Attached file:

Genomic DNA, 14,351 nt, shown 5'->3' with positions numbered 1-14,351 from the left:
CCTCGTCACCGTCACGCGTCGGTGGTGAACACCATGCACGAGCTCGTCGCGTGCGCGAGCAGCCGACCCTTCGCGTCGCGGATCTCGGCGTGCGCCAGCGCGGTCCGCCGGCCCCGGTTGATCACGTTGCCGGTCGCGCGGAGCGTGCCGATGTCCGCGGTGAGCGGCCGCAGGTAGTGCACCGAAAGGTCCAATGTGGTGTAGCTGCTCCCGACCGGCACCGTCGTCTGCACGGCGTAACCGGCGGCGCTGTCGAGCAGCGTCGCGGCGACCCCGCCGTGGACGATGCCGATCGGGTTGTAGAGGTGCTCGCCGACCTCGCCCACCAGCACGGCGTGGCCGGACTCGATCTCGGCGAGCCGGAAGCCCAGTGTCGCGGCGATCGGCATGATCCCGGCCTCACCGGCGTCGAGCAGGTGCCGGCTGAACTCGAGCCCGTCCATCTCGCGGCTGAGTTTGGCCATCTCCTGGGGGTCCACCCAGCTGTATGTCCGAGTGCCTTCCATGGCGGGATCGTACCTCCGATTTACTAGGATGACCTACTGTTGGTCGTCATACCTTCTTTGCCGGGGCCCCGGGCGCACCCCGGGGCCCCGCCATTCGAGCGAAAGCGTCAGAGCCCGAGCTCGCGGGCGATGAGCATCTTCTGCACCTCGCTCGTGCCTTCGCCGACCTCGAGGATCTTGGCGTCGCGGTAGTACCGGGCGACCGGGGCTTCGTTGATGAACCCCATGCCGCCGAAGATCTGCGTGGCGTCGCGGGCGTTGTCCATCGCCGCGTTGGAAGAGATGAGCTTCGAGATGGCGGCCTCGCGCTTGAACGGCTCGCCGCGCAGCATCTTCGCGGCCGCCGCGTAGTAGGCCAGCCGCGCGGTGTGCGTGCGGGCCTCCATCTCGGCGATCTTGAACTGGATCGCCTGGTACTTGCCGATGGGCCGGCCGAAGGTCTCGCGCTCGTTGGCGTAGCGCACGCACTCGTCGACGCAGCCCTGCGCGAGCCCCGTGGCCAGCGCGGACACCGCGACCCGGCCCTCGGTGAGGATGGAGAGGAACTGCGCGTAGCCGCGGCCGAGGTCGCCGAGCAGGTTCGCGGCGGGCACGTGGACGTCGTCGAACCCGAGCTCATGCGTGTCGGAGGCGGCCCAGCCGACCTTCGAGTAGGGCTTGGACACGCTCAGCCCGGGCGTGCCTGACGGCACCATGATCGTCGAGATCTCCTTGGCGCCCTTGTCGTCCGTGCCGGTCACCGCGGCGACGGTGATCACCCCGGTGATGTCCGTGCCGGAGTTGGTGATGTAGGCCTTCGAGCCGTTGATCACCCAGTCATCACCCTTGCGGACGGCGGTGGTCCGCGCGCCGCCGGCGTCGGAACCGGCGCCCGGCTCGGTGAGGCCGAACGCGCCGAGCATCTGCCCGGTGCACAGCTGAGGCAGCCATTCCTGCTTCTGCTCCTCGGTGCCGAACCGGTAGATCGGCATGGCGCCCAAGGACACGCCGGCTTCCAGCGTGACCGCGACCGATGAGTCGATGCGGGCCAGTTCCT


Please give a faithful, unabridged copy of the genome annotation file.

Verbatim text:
Genomic DNA, 14,351 nt, shown 5'->3' with positions numbered 1-14,351 from the left:
CCTCGTCACCGTCACGCGTCGGTGGTGAACACCATGCACGAGCTCGTCGCGTGCGCGAGCAGCCGACCCTTCGCGTCGCGGATCTCGGCGTGCGCCAGCGCGGTCCGCCGGCCCCGGTTGATCACGTTGCCGGTCGCGCGGAGCGTGCCGATGTCCGCGGTGAGCGGCCGCAGGTAGTGCACCGAAAGGTCCAATGTGGTGTAGCTGCTCCCGACCGGCACCGTCGTCTGCACGGCGTAACCGGCGGCGCTGTCGAGCAGCGTCGCGGCGACCCCGCCGTGGACGATGCCGATCGGGTTGTAGAGGTGCTCGCCGACCTCGCCCACCAGCACGGCGTGGCCGGACTCGATCTCGGCGAGCCGGAAGCCCAGTGTCGCGGCGATCGGCATGATCCCGGCCTCACCGGCGTCGAGCAGGTGCCGGCTGAACTCGAGCCCGTCCATCTCGCGGCTGAGTTTGGCCATCTCCTGGGGGTCCACCCAGCTGTATGTCCGAGTGCCTTCCATGGCGGGATCGTACCTCCGATTTACTAGGATGACCTACTGTTGGTCGTCATACCTTCTTTGCCGGGGCCCCGGGCGCACCCCGGGGCCCCGCCATTCGAGCGAAAGCGTCAGAGCCCGAGCTCGCGGGCGATGAGCATCTTCTGCACCTCGCTCGTGCCTTCGCCGACCTCGAGGATCTTGGCGTCGCGGTAGTACCGGGCGACCGGGGCTTCGTTGATGAACCCCATGCCGCCGAAGATCTGCGTGGCGTCGCGGGCGTTGTCCATCGCCGCGTTGGAAGAGATGAGCTTCGAGATGGCGGCCTCGCGCTTGAACGGCTCGCCGCGCAGCATCTTCGCGGCCGCCGCGTAGTAGGCCAGCCGCGCGGTGTGCGTGCGGGCCTCCATCTCGGCGATCTTGAACTGGATCGCCTGGTACTTGCCGATGGGCCGGCCGAAGGTCTCGCGCTCGTTGGCGTAGCGCACGCACTCGTCGACGCAGCCCTGCGCGAGCCCCGTGGCCAGCGCGGACACCGCGACCCGGCCCTCGGTGAGGATGGAGAGGAACTGCGCGTAGCCGCGGCCGAGGTCGCCGAGCAGGTTCGCGGCGGGCACGTGGACGTCGTCGAACCCGAGCTCATGCGTGTCGGAGGCGGCCCAGCCGACCTTCGAGTAGGGCTTGGACACGCTCAGCCCGGGCGTGCCTGACGGCACCATGATCGTCGAGATCTCCTTGGCGCCCTTGTCGTCCGTGCCGGTCACCGCGGCGACGGTGATCACCCCGGTGATGTCCGTGCCGGAGTTGGTGATGTAGGCCTTCGAGCCGTTGATCACCCAGTCATCACCCTTGCGGACGGCGGTGGTCCGCGCGCCGCCGGCGTCGGAACCGGCGCCCGGCTCGGTGAGGCCGAACGCGCCGAGCATCTGCCCGGTGCACAGCTGAGGCAGCCATTCCTGCTTCTGCTCCTCGGTGCCGAACCGGTAGATCGGCATGGCGCCCAAGGACACGCCGGCTTCCAGCGTGACCGCGACCGATGAGTCGATGCGGGCCAGTTCCT